By: Kashay Sanders
I am doing research for VOICE that requires me to go to VOICE-schools in Hyderabad, and better understand how the program may have improved their academic performance. This includes interviewing girls, as well as looking at their attendance and grade records for the past few years. Yesterday, I visited a school where one girl positively RADIATED. She was clearly bright and boldly spoke English. She remembered who I was and my name (which is by no means easy) from my last visit. When asked what subject she was not confident in, she said, “No subject.” Alright!
After the interview we looked at her records and saw a big, red absent where her marks for the big quarterly exam should be. This didn’t add up.
In Indian schools, there are three big exams in a year: the quarterly (around September), the half-yearly (around January) and the annual (around March/April). Teachers and students look frenzied during exam time—teachers are nervous about their students’ performance and how it will reflect on them; children sit in class, trying to memorize material, muttering to themselves incessantly. Exams-time is like a force-field around Indian schools—no one from the outside (i.e. me) is allowed in and no one, from the inside is allowed out (figuratively, of course).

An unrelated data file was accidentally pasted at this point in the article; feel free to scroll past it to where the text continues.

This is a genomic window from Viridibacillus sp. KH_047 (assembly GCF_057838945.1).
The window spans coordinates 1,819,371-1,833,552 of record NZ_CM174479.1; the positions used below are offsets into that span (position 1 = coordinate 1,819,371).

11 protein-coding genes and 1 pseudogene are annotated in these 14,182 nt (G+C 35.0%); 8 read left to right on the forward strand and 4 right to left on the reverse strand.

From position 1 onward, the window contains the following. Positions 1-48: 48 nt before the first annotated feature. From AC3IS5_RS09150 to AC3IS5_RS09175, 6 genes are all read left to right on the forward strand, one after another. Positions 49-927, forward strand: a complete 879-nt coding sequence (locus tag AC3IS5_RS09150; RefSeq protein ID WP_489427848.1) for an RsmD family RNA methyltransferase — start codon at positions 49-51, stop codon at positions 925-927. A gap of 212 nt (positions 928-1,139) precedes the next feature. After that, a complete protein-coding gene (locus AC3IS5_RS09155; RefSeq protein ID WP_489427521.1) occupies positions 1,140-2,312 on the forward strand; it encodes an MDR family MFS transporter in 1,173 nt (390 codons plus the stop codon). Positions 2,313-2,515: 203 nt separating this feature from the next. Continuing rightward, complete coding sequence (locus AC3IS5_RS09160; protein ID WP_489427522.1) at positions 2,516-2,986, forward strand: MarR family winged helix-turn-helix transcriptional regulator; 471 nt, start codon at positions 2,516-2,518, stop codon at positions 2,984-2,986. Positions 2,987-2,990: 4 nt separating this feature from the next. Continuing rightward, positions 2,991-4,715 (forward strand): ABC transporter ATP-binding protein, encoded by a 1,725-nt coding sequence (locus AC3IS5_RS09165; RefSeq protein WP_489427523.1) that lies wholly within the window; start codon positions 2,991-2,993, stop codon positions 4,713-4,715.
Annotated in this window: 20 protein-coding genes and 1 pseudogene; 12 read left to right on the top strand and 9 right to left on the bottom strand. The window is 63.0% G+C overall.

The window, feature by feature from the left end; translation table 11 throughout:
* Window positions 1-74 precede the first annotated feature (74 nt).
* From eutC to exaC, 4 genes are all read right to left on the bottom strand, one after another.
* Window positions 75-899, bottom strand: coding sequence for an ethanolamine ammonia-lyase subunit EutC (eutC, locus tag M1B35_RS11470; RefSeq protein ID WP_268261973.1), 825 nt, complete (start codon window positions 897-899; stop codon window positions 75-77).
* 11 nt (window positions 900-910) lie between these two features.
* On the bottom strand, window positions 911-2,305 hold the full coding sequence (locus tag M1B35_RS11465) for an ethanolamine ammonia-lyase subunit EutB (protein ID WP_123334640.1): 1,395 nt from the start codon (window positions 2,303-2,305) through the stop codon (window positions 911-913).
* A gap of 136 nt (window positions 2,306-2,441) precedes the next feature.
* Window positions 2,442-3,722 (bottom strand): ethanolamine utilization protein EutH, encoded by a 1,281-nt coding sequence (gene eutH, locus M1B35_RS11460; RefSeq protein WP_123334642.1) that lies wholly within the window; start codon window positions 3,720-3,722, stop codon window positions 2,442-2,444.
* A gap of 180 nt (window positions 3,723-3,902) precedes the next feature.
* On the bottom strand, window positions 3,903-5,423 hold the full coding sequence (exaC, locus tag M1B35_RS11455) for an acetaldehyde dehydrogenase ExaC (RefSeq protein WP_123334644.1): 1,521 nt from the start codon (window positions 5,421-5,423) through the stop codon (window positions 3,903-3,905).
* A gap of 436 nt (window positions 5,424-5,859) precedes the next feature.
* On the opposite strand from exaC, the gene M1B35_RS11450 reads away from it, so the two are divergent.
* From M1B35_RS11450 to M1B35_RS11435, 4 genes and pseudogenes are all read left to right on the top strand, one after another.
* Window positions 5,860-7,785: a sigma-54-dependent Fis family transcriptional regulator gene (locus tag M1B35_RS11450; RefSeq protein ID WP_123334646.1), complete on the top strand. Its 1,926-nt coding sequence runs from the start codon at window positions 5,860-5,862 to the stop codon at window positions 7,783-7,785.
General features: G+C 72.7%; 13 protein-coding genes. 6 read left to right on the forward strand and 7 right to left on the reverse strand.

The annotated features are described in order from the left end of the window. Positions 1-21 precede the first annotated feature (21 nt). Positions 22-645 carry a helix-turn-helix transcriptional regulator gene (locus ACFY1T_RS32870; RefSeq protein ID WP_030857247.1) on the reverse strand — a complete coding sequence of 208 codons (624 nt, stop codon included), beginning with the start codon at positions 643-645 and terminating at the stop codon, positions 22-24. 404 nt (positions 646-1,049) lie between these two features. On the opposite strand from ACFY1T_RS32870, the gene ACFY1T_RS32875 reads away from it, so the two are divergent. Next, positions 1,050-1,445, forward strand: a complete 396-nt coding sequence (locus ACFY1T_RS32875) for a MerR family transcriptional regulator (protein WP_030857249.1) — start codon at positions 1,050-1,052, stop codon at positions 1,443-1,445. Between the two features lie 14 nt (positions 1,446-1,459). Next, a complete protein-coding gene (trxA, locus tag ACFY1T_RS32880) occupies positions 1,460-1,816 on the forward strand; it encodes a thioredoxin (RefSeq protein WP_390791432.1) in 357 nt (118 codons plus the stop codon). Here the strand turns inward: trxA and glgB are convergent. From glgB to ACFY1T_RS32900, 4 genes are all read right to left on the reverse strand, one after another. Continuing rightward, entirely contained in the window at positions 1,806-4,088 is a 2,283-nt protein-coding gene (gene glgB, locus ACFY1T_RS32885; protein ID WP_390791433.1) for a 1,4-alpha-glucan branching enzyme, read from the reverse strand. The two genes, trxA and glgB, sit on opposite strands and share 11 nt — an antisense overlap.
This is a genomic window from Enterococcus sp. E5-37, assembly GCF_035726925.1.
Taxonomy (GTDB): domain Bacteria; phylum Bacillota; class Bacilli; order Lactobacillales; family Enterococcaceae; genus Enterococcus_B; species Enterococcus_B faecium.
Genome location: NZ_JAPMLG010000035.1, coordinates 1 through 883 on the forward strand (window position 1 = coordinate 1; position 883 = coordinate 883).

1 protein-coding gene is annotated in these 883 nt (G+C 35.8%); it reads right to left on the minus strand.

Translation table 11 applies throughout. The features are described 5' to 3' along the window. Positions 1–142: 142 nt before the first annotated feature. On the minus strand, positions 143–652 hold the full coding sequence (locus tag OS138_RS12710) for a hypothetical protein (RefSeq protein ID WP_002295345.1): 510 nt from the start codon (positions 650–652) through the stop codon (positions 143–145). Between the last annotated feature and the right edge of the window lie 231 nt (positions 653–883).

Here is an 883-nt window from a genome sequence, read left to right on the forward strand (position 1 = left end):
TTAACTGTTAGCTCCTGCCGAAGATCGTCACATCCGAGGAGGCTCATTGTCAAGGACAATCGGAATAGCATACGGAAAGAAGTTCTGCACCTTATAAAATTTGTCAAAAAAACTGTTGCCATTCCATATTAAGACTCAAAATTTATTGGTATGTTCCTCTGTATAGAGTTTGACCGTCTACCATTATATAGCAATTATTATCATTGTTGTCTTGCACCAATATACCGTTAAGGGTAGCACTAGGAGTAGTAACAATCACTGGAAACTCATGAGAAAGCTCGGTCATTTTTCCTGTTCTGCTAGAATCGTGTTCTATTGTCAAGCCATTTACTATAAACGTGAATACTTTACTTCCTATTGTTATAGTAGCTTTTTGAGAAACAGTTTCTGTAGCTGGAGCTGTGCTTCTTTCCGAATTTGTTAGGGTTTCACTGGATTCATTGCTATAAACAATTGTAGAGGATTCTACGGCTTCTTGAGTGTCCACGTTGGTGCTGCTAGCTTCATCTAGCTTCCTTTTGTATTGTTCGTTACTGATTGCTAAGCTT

Given this, we were surprised that such an ambitious girl had missed her exams. “What happened?” I asked the teacher who was assisting us.
“Oh. She got her period for the first time on that day, and had to go home.”
My friend, who was helping me, and I were flabbergasted. “Because of her period…? Will she get to make it up?”
Seeing our reactions, the teacher jumped, “Well, I-I want her to…but I am not sure…they will allow her. But they probably will. She is a good student.”
“But…so for that…,” We protested somewhat. “So she’ll get a zero?”
The teacher explained that, given the girl is a good student, she will likely be OK. She then went on to tell us that, after that day, the girl was missing from school for about 15 days, as it was a tradition to do so in her community after the first period.
My friend and I sat in silence, struggling with the implications of the event. This is a classic struggle for the girls and women I have encountered here—how does one forward themselves in a way that will guarantee intellectual and economic independence while also maintaining and respecting the beliefs and traditions of their home communities? It isn’t VOICE’s place to tell girls what they should and should not do in this regard, but to provide girls with the tools to be able to understand the forces at play in their lives and measure their own agency to play with, and alter those forces.
For the short term, I breathed a sigh of relief that this girl has enough rapport with her teachers and management that the zero grade will, likely, not count against her.